No requirement to request backdating before a claim to universal credit determined
The Upper Tribunal judgment in this case holds that a claimant who does not ask for backdating when they initially make their claim of universal credit ("UC") and does not amend their claim before it is decided, can nonetheless obtain backdating by later requesting a revision of the decision which only awarded UC from the day on which the claim was submitted. There is therefore no need for a claimant to have made a request for backdating at the claim stage in order for it to be considered.
AM is a young man with autism. On 13 February 2020 his parents ceased to receive child tax credit in respect of him. On 16 March 2020, AM made a claim for UC. AM was not asked on the electronic claim form when he wanted any award to be considered from (i.e. whether he wished his claim to be backdated). There was no place on the electronic claim form where he could have indicated that he did want backdating.
On 16 April 2020, the Decision Maker awarded UC from 16 March 2020. In making that decision, the Decision Maker made no enquiries as to when AM wanted his claim to commence from and did not consider whether the conditions in regulation 26 of The Universal Credit, Personal Independence Payment, Jobseeker's Allowance and Employment and Support Allowance (Claims and Payments) Regulations 2013 ("UC etc. (C&P) Regs") which provide the circumstances when a claim can be backdated were met.
On 23 July 2020, AM made representations that his award should have commenced from 13 February 2020. The Decision Maker refused that request on 03 August 2020 and AM appealed.
The Decision Maker argued in the response to the appeal that in order for backdating to be considered the claim form must state that backdating was requested or the claim must be amended to include such a request before it is decided. If no request for backdating had been made before the claim was decided any such request that was made later would in effect count only as a new claim for benefit made from that date and the maximum period of backdating would run from when the request was made. As the request in this case was made more than one month after the original claim, even if AM met the conditions for backdating, it could not generate any entitlement prior to when his award had commenced.
The First-tier Tribunal dismissed the appeal agreeing with that argument and held that "the Appellant's request to make a backdated claim was made late".
The First-tier Tribunal granted permission to appeal to the Upper Tribunal and directions were given for a 3-judge panel to consider that appeal.
The Upper Tribunal's decision was given on 01 September 2022. The Upper Tribunal held that there was, and could be, no requirement for a claimant to state in their universal credit claim the period in respect of which it was made (i.e. whether "backdating" was requested) in order to allow backdating to be considered. Rather, the question of whether a claimant came within the rules so as to allow their claim to commence from an earlier date (regulation 26 of the UC etc. (C&P) Regs) was simply an issue for the Decision Maker to determine like any other (such as for example whether the claimant had housing costs or not). That being the case, a claimant who does not request backdating before their claim is decided but who later realises that they may meet the conditions to have their award backdated can seek revision (mandatory reconsideration) of the decision making the award and argue that the start date of that award should run from an earlier date.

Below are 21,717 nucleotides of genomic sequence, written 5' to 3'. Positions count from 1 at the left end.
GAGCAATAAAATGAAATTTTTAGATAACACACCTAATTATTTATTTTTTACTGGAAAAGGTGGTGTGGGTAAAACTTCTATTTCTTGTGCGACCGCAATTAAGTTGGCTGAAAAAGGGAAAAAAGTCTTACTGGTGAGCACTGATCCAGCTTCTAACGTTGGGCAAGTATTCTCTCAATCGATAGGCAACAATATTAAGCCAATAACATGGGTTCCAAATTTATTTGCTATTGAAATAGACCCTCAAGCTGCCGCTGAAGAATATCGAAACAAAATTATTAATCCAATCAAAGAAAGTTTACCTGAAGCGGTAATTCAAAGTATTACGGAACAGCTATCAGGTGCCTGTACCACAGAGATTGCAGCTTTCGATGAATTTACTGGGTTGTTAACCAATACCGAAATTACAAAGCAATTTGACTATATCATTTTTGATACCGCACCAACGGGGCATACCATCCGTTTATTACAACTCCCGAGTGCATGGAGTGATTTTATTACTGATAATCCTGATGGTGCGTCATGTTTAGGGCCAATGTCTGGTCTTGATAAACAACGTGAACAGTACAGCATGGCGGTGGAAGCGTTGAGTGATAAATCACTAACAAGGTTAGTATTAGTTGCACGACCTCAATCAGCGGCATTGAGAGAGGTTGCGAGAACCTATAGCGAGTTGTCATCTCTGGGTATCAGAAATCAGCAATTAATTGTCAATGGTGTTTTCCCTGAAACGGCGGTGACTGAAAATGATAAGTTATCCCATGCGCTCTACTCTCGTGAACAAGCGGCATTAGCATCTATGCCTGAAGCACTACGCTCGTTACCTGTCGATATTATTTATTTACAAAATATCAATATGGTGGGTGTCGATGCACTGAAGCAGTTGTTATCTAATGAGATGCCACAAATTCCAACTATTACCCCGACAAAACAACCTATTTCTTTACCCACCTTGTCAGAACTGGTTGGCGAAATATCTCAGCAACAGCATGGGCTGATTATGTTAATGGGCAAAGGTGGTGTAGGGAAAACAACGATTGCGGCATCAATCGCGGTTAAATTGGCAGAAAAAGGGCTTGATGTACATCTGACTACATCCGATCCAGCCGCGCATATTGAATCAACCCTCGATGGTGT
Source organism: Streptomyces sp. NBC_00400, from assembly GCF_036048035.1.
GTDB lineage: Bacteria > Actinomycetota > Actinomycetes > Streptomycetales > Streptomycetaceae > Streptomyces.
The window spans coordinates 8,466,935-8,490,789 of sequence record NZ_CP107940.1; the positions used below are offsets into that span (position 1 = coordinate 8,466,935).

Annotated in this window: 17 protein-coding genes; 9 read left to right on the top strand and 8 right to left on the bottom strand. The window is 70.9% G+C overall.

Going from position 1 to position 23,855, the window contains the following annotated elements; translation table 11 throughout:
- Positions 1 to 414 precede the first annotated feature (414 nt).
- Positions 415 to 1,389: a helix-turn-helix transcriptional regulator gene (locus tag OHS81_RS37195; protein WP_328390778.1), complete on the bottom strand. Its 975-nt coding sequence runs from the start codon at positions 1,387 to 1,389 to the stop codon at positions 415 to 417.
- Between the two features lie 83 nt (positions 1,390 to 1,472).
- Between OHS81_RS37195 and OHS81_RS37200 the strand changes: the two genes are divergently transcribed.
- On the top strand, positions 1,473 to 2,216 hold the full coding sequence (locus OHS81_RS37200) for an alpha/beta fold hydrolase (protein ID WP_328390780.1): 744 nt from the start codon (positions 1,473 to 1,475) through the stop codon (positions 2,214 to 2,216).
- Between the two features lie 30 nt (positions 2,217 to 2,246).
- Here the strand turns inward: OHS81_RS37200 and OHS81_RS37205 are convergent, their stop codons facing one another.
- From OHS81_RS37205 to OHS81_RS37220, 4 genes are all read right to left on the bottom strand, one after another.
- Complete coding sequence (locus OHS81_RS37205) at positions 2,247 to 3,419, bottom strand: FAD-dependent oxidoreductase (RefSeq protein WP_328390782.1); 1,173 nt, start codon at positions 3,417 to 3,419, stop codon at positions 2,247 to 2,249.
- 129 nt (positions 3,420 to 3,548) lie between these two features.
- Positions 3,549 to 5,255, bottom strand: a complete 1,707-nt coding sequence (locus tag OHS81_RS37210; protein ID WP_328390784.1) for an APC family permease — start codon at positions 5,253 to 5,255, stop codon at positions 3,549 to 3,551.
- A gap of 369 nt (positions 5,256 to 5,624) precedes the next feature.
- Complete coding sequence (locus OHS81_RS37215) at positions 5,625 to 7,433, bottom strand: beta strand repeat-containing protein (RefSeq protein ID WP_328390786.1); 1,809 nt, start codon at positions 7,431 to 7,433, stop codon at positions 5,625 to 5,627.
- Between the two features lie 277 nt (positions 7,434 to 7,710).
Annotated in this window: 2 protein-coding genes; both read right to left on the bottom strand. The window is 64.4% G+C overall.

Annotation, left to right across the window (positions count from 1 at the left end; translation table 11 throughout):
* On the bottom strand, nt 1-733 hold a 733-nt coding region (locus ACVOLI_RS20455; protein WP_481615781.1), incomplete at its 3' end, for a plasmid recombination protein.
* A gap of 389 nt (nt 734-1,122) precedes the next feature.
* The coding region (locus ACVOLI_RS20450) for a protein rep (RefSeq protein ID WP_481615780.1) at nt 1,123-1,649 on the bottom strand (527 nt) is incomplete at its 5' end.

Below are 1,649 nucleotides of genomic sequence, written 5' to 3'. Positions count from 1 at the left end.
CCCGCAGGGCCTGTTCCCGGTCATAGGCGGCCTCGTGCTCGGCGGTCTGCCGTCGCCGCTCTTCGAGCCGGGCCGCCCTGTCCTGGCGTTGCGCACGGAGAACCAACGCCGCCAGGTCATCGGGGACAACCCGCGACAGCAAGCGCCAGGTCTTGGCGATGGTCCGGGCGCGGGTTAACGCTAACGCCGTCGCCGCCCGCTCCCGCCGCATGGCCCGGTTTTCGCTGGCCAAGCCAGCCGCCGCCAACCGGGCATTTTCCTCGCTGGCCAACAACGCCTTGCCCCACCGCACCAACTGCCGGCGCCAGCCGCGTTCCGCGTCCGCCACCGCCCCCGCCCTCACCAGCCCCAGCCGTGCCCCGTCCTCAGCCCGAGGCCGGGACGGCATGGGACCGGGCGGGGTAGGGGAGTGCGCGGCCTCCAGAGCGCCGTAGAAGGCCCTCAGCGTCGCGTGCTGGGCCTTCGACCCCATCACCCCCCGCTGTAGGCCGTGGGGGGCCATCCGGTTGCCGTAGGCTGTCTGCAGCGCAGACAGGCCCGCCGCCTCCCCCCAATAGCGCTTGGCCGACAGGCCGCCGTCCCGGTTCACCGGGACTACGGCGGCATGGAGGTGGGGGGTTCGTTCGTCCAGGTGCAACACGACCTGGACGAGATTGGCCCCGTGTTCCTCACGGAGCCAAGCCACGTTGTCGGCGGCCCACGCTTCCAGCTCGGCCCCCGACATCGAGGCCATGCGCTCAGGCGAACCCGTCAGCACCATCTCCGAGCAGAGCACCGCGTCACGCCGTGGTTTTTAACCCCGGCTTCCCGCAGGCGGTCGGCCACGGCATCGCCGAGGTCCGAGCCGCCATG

What should claimants do?
If possible a claimant should always add a note to their journal before the claim is decided asking for it to be backdated (the note is treated as an amendment of the claim and the claim is treated as if it had always included the backdate request). That should ensure that the question of whether to backdate the claim is considered when the claim is being decided.
However, it is unlikely that a claimant who has not sought advice at an early stage will have done this. Where a claimant has only made a request for backdating after their claim is decided then that request should be treated by the Decision Maker as a request for mandatory reconsideration. Any refusal to backdate is a refusal to revise and gives rise to a right of appeal. Claimants can rely upon AM v SSWP to establish that this is the case and that, provided they meet the conditions for backdating (e.g. could not reasonably be expected to claim earlier as a result of a disability) are entitled to succeed in that appeal.
Unusually, the DWP are not staying decision making on other cases which raise the same issue, whilst their application for permission to appeal to the Court of Appeal is pending and have instead issued guidance to apply the decision (ADM Memo 03/23).
Comment from CPAG
CPAG's view is that the DWP should urgently amend the online claim form for universal credit so that it asks claimants whether they would like their claim to commence from an earlier date. If you are advising a claimant who could have obtained backdating but was unable to ask for it at the claim stage, please do get in touch with CPAG at email@example.com
Tom Royston of Garden Court North was instructed by CPAG on behalf of AM before the Upper Tribunal. Tom and Tom de la Mare KC of Blackstone Chambers are instructed in the Court of Appeal.